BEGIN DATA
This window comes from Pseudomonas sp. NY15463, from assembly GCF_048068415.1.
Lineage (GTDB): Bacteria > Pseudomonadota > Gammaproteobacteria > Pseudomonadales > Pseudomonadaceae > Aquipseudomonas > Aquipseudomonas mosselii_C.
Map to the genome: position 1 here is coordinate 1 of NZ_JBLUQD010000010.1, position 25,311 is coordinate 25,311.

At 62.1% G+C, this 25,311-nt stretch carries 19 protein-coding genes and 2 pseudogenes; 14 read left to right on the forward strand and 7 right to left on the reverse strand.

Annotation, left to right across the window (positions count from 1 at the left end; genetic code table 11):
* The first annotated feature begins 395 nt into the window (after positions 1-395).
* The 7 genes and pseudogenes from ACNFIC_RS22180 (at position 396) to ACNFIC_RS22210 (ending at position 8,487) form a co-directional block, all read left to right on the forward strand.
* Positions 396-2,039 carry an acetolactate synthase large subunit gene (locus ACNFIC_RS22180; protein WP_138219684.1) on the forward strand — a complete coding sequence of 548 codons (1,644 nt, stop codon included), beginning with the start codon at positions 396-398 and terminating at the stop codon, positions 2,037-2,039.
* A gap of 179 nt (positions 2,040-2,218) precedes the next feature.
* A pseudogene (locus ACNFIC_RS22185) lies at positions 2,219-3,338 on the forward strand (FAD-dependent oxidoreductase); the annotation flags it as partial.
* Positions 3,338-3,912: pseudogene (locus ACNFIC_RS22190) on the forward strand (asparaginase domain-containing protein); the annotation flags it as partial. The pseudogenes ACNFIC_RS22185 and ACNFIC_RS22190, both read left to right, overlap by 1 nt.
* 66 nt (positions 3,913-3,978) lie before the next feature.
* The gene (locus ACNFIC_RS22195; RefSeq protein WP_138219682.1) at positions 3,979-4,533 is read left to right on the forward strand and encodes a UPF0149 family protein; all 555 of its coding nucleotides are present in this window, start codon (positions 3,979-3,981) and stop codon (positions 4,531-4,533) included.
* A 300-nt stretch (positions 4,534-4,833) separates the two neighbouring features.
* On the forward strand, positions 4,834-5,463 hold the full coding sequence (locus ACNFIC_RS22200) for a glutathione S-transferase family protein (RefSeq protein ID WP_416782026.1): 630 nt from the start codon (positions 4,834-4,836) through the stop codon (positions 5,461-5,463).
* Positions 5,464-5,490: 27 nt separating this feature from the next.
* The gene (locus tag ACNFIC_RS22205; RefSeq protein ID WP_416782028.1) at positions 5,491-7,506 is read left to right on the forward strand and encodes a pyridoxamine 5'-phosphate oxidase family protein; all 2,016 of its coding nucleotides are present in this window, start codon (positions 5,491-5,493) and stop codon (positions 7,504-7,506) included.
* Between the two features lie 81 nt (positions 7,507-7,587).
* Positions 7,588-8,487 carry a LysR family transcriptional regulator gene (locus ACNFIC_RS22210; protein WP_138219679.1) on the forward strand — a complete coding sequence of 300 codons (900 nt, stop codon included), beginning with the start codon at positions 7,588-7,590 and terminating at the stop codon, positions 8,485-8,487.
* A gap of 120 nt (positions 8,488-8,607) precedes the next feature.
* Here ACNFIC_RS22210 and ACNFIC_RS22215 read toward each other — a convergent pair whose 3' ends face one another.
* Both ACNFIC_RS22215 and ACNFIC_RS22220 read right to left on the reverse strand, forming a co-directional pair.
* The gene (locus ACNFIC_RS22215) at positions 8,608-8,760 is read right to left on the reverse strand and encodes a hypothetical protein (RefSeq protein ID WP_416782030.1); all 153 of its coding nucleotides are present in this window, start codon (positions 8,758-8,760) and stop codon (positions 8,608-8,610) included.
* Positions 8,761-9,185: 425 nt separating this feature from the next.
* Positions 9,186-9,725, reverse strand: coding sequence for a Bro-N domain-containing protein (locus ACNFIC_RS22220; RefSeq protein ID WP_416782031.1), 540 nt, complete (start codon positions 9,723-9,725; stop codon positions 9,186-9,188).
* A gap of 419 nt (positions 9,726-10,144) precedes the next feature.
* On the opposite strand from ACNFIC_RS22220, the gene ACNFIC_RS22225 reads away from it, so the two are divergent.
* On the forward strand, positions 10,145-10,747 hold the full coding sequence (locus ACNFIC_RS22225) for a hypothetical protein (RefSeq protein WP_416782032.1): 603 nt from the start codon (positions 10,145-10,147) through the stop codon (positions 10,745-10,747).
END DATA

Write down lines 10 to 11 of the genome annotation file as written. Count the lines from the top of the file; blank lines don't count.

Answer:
* A pseudogene (locus ACNFIC_RS22185) lies at positions 2,219-3,338 on the forward strand (FAD-dependent oxidoreductase); the annotation flags it as partial.
* Positions 3,338-3,912: pseudogene (locus ACNFIC_RS22190) on the forward strand (asparaginase domain-containing protein); the annotation flags it as partial. The pseudogenes ACNFIC_RS22185 and ACNFIC_RS22190, both read left to right, overlap by 1 nt.